When should I stay home from work
Here is a quick guide of when to stay home from workSometimes it is clear that you won’t be able to make it in to work. For instance, those days when you cannot seem to manage to get further than ten feet from the bathroom before needing to retreat to your throne once again.
However, there are other days when it isn’t quite as black and white. For those days, feel free to consult this handy guide to help you make up your mind.
Should I Stay …
You need to plan on staying home if you have a fever, if you are throwing up, or if you have a rash that is spreading. These symptoms should be evaluated by a doctor before you risk putting, and your co-workers in harm’s way.
You should also plan on retreating to your bed if you know that you are suffering from the flu or any other contagious illness. While employers appreciate a dedicated employee, you won’t be doing them any favors if you take out half of their staff with your germy determination.
Some viruses can be detrimental to pregnant women, or to those with a lowered immune system. Consider your work situation, both your co-workers and other individuals you may come into contact with, before venturing back to work.
When the kids are sick
Sometimes, a sick child can also necessitate the need to call in to work. While it can be inconvenient to employers, your child’s welfare should be paramount.
Some parents alternate whose turn it is to stay home and play nurse to Junior. Other parents consider who has more time off, whose job is more “understanding” of such calls, or who can best handle the sick child before deciding who will use a sick day.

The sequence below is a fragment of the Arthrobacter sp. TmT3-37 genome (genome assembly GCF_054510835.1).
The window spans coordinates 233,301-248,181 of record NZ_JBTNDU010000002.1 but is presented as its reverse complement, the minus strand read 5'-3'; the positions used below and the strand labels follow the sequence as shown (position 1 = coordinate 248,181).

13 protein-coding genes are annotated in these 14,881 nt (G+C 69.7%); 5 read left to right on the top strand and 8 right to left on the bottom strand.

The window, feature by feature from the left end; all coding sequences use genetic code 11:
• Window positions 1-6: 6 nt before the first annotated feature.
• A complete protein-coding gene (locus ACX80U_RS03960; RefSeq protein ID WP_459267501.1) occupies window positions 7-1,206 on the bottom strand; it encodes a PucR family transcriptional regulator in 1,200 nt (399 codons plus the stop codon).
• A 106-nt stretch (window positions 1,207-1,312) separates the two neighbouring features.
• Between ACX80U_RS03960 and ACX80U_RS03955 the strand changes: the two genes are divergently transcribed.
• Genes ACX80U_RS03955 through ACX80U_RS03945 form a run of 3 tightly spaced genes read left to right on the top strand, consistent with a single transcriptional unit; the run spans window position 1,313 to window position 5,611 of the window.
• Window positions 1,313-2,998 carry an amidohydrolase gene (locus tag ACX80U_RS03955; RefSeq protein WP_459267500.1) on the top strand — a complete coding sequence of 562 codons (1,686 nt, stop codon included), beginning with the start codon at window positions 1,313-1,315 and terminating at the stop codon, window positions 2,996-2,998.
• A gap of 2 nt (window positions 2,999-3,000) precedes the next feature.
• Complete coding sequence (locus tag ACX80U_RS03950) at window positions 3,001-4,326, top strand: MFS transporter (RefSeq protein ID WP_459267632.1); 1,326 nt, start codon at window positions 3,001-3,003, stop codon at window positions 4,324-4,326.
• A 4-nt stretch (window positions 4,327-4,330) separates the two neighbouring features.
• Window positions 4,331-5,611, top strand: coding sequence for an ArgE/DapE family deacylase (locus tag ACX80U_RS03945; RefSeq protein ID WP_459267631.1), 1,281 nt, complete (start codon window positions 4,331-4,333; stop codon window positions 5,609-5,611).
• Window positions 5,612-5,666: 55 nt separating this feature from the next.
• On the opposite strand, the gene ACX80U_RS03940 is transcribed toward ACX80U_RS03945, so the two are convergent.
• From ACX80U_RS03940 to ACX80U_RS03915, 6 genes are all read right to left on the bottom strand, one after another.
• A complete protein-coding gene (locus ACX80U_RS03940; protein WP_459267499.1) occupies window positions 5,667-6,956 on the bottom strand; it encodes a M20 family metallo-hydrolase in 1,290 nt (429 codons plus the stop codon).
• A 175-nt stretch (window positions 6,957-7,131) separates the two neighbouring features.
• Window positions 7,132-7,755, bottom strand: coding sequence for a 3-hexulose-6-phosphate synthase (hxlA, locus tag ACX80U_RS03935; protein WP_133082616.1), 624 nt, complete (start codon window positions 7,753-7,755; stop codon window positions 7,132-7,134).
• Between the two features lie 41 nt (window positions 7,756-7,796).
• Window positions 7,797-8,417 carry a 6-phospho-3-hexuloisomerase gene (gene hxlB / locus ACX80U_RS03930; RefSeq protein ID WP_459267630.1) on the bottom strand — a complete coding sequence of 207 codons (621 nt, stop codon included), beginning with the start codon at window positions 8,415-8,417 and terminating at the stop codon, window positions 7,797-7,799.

When the weather is foul
There are times that foul weather can be grounds for calling in. Ice storms, blizzard conditions, hurricanes, and other extreme weather can be realistic reasons for staying home and staying safe.
While some occupations do not have the luxury of calling in during dangerous weather conditions (such as law enforcement, emergency room workers and, of course, meteorologists!), many employers would rather you forego the heroics and keep yourself safe and sound so you can work another day.
… Or Should I Go?
If you are not running a fever, if your symptoms resemble a simple cold rather than the flu, you might be well enough to work through your illness. Seasonal allergies, the common cold, and other such inconveniences can often be controlled through over the counter medications, and can keep you working productively while managing your symptoms. Often, taking some basic precautions can help you avoid spreading your cold while you work.
While it can be tempting to call in when the weather is particularly nice, for instance that first sunny day after a long span of dreary gray, unless you have a lenient employer, or an excess of time off available, it is probably best to go in to work and plan a scheduled vacation day rather than risk it.
Likewise, tickets to a sports event, concert, or play are not legitimate reasons to call in to work (unless you plan on inviting your boss, too!). The risk of getting caught, and the resulting consequences, is not worth the momentary pleasure of pursuing your extracurricular interests.
Remember, when you do choose to stay home, there is likely someone at work who is covering for you in your absence. Consider whether, if the roles were reversed, you would be willing to cover for them under the same circumstances … or would you consider their reason for absence selfish?
If you would resent someone taking off for the same reason, then you should probably grab your latte, perhaps take a couple of aspirin, and start your commute.